Before Sen. Chris Murphy (D-Conn.) headed to the floor yesterday to begin a marathon gun safety speech, his office reached out to members of the 46-member Democratic caucus. By the end of it, early Thursday morning, Murphy announced that the Democrats would get votes on Sen. Dianne Feinstein's legislation to prevent people on the terror watch list from buying guns, and his own legislation to expand background checks. Thirty-eight of his fellow senators joined the filibuster, allowing Murphy to rest, reading comments from the Internet or describing mass shootings in their own states.
Not among them: Sen. Bernie Sanders of Vermont. The runner-up in the Democratic presidential primaries was in Burlington, Vt., ahead of a simulcast speech to supporters today. (He is not expected to concede.) He'd been in Washington the night before the filibuster began, for the Democratic luncheon and a meeting with Hillary Clinton, but he was not able to return to the city.
"It just didn't work yesterday," said Sanders spokesman Michael Briggs. "We're keeping an eye on votes next week."
Sanders, who opposed the Brady Bill that expanded background checks and waiting periods, has since come into sync with the Democratic caucus. "The idea that weapons designed to do one thing — kill people by the dozens — should be sold and distributed in our country is absurd," he said Tuesday. On Wednesday, he tweeted in support of the filibuster.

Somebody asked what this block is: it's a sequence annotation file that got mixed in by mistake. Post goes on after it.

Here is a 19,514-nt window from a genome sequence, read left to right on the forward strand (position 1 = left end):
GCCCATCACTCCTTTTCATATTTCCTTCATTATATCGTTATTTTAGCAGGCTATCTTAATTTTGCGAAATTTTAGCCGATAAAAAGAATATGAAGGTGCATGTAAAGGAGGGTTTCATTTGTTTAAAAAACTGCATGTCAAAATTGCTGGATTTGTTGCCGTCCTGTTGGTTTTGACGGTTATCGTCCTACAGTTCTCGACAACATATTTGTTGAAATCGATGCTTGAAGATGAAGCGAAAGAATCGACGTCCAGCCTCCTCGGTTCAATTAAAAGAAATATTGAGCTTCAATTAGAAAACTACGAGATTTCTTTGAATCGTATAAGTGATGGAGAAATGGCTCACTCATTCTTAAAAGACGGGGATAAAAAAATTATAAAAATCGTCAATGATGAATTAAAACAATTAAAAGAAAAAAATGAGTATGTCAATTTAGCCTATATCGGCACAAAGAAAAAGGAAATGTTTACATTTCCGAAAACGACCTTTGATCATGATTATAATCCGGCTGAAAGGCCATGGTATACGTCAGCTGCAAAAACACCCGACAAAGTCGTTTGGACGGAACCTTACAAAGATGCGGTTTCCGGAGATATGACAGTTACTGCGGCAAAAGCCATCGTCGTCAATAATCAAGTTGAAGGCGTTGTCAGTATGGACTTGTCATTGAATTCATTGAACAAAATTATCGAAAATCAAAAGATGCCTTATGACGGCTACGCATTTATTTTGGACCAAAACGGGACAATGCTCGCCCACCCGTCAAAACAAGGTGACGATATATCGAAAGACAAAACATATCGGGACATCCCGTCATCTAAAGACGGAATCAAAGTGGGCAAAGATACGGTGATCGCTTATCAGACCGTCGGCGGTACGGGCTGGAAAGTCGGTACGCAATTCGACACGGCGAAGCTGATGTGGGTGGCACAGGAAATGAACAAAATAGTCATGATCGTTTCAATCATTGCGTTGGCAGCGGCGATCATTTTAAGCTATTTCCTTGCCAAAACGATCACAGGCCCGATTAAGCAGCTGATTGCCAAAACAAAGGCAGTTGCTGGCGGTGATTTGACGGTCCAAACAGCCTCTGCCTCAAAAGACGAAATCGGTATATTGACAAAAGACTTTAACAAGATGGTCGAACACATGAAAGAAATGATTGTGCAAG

Hillary Clinton did roughly the same thing.
But Sanders's physical absence was noticed on social media, and a bit of a departure from his approach to the Senate. In 2010, the senator waged a one-man filibuster against a compromise that allowed most of the Bush-era tax cuts to continue. It did not delay the vote on that compromise, but it captured liberal attention and raised Sanders's profile, with the text of the speech soon collected into a book.
Six years later, Sanders is a major national figure, flanked by Secret Service protection for as long as he wants it. It's up to him — and eventually, delegates to the Democratic National Convention — when he'll resume the usual work of the Senate. The Murphy filibuster, which quickly turned into a rallying moment for progressives, came at the wrong time.